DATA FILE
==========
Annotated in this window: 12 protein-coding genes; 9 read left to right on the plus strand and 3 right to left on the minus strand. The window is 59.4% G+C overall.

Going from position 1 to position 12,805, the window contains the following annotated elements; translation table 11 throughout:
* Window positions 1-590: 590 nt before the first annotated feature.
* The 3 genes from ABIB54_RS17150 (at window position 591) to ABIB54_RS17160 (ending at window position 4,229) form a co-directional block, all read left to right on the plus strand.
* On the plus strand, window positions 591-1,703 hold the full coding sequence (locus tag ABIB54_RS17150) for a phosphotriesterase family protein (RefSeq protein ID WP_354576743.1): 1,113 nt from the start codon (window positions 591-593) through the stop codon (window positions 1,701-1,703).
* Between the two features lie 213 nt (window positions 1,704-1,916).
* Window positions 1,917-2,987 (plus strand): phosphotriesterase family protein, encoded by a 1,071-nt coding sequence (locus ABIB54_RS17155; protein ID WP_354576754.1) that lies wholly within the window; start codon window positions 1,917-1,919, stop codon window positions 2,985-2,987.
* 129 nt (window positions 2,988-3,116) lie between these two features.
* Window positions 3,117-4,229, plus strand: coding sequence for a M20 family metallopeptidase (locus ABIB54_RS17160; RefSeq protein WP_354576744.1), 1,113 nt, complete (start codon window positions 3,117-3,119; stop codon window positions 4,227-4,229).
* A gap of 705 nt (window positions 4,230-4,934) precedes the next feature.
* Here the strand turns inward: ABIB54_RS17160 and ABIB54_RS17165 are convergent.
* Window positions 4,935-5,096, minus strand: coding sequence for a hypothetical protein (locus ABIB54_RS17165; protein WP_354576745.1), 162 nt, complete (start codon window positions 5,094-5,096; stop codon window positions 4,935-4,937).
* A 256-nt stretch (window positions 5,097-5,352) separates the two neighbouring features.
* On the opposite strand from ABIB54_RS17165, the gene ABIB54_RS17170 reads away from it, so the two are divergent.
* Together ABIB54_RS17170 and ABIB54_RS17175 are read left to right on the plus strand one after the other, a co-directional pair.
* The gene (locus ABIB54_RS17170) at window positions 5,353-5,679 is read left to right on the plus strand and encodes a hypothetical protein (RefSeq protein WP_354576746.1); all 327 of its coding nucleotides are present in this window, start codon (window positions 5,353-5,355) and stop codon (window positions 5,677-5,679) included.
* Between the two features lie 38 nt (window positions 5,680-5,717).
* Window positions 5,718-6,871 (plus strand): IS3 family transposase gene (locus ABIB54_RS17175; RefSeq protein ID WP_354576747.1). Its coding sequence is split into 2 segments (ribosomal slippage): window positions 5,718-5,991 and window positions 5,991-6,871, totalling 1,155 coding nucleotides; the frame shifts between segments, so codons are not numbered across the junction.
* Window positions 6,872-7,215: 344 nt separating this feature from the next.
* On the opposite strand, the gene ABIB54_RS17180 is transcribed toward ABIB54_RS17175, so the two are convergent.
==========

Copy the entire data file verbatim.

Annotated in this window: 12 protein-coding genes; 9 read left to right on the plus strand and 3 right to left on the minus strand. The window is 59.4% G+C overall.

Going from position 1 to position 12,805, the window contains the following annotated elements; translation table 11 throughout:
* Window positions 1-590: 590 nt before the first annotated feature.
* The 3 genes from ABIB54_RS17150 (at window position 591) to ABIB54_RS17160 (ending at window position 4,229) form a co-directional block, all read left to right on the plus strand.
* On the plus strand, window positions 591-1,703 hold the full coding sequence (locus tag ABIB54_RS17150) for a phosphotriesterase family protein (RefSeq protein ID WP_354576743.1): 1,113 nt from the start codon (window positions 591-593) through the stop codon (window positions 1,701-1,703).
* Between the two features lie 213 nt (window positions 1,704-1,916).
* Window positions 1,917-2,987 (plus strand): phosphotriesterase family protein, encoded by a 1,071-nt coding sequence (locus ABIB54_RS17155; protein ID WP_354576754.1) that lies wholly within the window; start codon window positions 1,917-1,919, stop codon window positions 2,985-2,987.
* 129 nt (window positions 2,988-3,116) lie between these two features.
* Window positions 3,117-4,229, plus strand: coding sequence for a M20 family metallopeptidase (locus ABIB54_RS17160; RefSeq protein WP_354576744.1), 1,113 nt, complete (start codon window positions 3,117-3,119; stop codon window positions 4,227-4,229).
* A gap of 705 nt (window positions 4,230-4,934) precedes the next feature.
* Here the strand turns inward: ABIB54_RS17160 and ABIB54_RS17165 are convergent.
* Window positions 4,935-5,096, minus strand: coding sequence for a hypothetical protein (locus ABIB54_RS17165; protein WP_354576745.1), 162 nt, complete (start codon window positions 5,094-5,096; stop codon window positions 4,935-4,937).
* A 256-nt stretch (window positions 5,097-5,352) separates the two neighbouring features.
* On the opposite strand from ABIB54_RS17165, the gene ABIB54_RS17170 reads away from it, so the two are divergent.
* Together ABIB54_RS17170 and ABIB54_RS17175 are read left to right on the plus strand one after the other, a co-directional pair.
* The gene (locus ABIB54_RS17170) at window positions 5,353-5,679 is read left to right on the plus strand and encodes a hypothetical protein (RefSeq protein WP_354576746.1); all 327 of its coding nucleotides are present in this window, start codon (window positions 5,353-5,355) and stop codon (window positions 5,677-5,679) included.
* Between the two features lie 38 nt (window positions 5,680-5,717).
* Window positions 5,718-6,871 (plus strand): IS3 family transposase gene (locus ABIB54_RS17175; RefSeq protein ID WP_354576747.1). Its coding sequence is split into 2 segments (ribosomal slippage): window positions 5,718-5,991 and window positions 5,991-6,871, totalling 1,155 coding nucleotides; the frame shifts between segments, so codons are not numbered across the junction.
* Window positions 6,872-7,215: 344 nt separating this feature from the next.
* On the opposite strand, the gene ABIB54_RS17180 is transcribed toward ABIB54_RS17175, so the two are convergent.